Customer Contracts: Fellman Guides Laundry Operators

Posted February 9, 2018 at 1:02 pm



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Attorney and longtime TRSA General Counsel Steve Fellman gave an overview of contract law and antitrust compliance issues during a recent webinar titled “Customer Contracts: The Good, The Bad and The Ugly.” The webinar was presented by TRSA’s Education Committee.

Fellman said that a contract between a linen, uniform and facility services company and its customer should set terms for the type of service provided for a set period in plain language that both sides agree to and can follow. Otherwise, the linen, uniform or facility services provider may find that if the customer violates the terms of the contract and the matter ends up in court, a judge may determine that the contract is unreasonable and, therefore, unenforceable.

Laundries can avoid these problems with clear language and reasonable terms. Contracts should be concise, current and signed by the current customer. “We want first to have a relationship between our customers that’s a meaningful relationship that protects our investment and allows us to perform a service and have a happy customer,” Fellman said. “Second, we want a document that we can take into court and enforce.”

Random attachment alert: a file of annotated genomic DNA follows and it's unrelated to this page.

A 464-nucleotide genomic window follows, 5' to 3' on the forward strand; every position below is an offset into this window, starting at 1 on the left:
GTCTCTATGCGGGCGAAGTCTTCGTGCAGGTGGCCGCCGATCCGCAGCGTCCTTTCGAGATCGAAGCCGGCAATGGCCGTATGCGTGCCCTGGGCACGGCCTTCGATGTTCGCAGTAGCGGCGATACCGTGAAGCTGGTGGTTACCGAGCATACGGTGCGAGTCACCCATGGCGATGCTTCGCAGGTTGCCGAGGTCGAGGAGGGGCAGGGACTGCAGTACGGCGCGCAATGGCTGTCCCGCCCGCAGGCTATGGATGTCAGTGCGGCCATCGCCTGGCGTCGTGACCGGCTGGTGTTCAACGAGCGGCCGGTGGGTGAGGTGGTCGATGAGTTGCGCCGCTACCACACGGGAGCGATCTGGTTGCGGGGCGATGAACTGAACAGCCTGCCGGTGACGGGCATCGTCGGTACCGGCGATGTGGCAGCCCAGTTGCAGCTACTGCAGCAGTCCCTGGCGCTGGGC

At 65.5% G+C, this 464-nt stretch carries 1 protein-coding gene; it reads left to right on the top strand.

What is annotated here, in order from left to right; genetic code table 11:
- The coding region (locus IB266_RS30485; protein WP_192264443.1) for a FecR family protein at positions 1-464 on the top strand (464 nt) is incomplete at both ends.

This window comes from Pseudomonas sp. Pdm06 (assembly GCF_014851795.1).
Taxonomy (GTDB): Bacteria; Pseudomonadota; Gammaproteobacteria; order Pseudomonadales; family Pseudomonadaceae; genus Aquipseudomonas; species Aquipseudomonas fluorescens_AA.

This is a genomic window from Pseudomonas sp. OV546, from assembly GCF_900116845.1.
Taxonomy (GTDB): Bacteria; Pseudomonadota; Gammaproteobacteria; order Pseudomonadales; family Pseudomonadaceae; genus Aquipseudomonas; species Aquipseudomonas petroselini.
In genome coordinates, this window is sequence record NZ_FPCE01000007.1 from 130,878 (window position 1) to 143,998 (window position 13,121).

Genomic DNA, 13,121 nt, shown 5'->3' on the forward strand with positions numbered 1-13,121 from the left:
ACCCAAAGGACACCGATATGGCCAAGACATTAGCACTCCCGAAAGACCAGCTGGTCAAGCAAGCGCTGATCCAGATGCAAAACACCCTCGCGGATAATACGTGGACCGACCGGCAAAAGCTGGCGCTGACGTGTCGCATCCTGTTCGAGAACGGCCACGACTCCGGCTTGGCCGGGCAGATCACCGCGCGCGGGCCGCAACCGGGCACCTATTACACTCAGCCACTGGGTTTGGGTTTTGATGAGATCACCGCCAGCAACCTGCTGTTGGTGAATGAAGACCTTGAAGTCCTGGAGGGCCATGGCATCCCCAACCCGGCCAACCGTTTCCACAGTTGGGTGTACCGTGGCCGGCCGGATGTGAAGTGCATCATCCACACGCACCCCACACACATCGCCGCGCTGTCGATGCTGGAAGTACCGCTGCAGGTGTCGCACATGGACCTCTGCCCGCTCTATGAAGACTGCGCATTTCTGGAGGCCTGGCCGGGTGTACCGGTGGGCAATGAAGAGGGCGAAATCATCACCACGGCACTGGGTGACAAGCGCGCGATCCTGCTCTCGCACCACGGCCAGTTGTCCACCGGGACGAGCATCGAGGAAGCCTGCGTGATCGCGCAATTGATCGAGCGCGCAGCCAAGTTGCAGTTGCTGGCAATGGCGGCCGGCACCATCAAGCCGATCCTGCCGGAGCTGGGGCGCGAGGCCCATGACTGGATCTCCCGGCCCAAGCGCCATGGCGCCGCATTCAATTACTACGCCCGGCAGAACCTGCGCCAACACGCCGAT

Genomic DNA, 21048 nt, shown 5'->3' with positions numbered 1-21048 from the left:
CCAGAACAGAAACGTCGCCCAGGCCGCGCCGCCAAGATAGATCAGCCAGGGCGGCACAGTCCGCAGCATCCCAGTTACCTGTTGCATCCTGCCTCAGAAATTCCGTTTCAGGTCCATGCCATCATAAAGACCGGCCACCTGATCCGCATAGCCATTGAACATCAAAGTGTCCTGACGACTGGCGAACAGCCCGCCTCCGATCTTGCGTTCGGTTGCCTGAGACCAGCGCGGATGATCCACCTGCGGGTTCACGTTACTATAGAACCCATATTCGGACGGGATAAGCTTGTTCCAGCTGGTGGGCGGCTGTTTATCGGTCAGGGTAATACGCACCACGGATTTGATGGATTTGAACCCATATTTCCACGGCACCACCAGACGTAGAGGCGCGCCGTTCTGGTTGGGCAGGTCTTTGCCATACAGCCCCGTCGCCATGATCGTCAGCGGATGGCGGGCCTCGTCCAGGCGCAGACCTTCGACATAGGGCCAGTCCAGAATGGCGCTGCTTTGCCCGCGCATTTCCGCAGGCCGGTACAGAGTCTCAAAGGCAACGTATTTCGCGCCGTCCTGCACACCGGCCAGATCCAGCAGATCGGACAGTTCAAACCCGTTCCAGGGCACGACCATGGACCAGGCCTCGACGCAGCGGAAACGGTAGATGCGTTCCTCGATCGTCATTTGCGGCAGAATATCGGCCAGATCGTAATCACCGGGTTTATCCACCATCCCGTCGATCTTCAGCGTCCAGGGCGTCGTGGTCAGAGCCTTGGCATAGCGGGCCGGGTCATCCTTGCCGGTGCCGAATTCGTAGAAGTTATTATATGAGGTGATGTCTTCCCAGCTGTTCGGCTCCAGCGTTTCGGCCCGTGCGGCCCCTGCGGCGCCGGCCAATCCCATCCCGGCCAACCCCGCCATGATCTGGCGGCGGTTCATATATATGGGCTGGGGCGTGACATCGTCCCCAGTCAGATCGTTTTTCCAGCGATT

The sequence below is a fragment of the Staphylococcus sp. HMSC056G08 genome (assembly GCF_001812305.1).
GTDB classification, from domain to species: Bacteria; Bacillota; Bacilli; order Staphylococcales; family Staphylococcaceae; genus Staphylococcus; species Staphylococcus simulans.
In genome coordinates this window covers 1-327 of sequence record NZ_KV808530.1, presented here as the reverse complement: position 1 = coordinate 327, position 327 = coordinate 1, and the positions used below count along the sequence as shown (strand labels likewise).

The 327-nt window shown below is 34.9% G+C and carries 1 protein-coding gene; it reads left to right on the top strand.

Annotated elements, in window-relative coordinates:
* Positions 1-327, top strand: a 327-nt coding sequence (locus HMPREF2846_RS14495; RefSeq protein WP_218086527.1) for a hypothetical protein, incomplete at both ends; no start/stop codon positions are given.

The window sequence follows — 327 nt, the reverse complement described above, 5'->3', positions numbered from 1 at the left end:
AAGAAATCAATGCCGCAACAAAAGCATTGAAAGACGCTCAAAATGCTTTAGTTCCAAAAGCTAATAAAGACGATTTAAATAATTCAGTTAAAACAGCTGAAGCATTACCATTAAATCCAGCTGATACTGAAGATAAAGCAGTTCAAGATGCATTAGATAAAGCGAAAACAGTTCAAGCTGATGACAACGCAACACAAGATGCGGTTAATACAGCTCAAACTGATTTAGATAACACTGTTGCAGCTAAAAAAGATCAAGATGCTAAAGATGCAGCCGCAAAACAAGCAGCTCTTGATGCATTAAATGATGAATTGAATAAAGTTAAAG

While it’s illegal to induce a customer to break a contract, any attempt by laundries to avoid vigorously competing for business can lead to a different kind of legal issue – a violation of antitrust laws. Fellman pointed out that any attempt by laundries to set aside territory, fix prices between competing firms or similar actions can lead to jail terms for laundry operators. One way to defend against this illegal activity is to have an antitrust compliance policy on file with the company that explicitly states that no employee is permitted to engage in any practice that restricts competition.

Fellman suggested that companies work with their counsel or TRSA to put together such a compliance document. Once it’s finalized, they should have every employee sign the document. Taking this action can provide affirmative evidence if law enforcement authorities take legal action against an employer on charges of violating antitrust rules.

TRSA has an on-demand learning library that will allow you to “live stream” all of the association’s webinars, including this latest edition. TRSA members can purchase webinars, and other training and educational resources at a reduced member price. Visit www.trsa.org/ondemand to go to TRSA’s On-Demand Learning portal to view this webinar and more.

TRSA has an exciting lineup of educational webinars in the works for the remainder of 2018. The next webinar is titled “Mobile Device Functionality for Route Sales Representatives,” and will be held on Feb. 28 from 2-3 p.m. EST. The webinar will be presented by TRSA’s Industrial/Uniform Committee. Thanks to Monarch Brands, Philadelphia, for its support of TRSA’s webinars.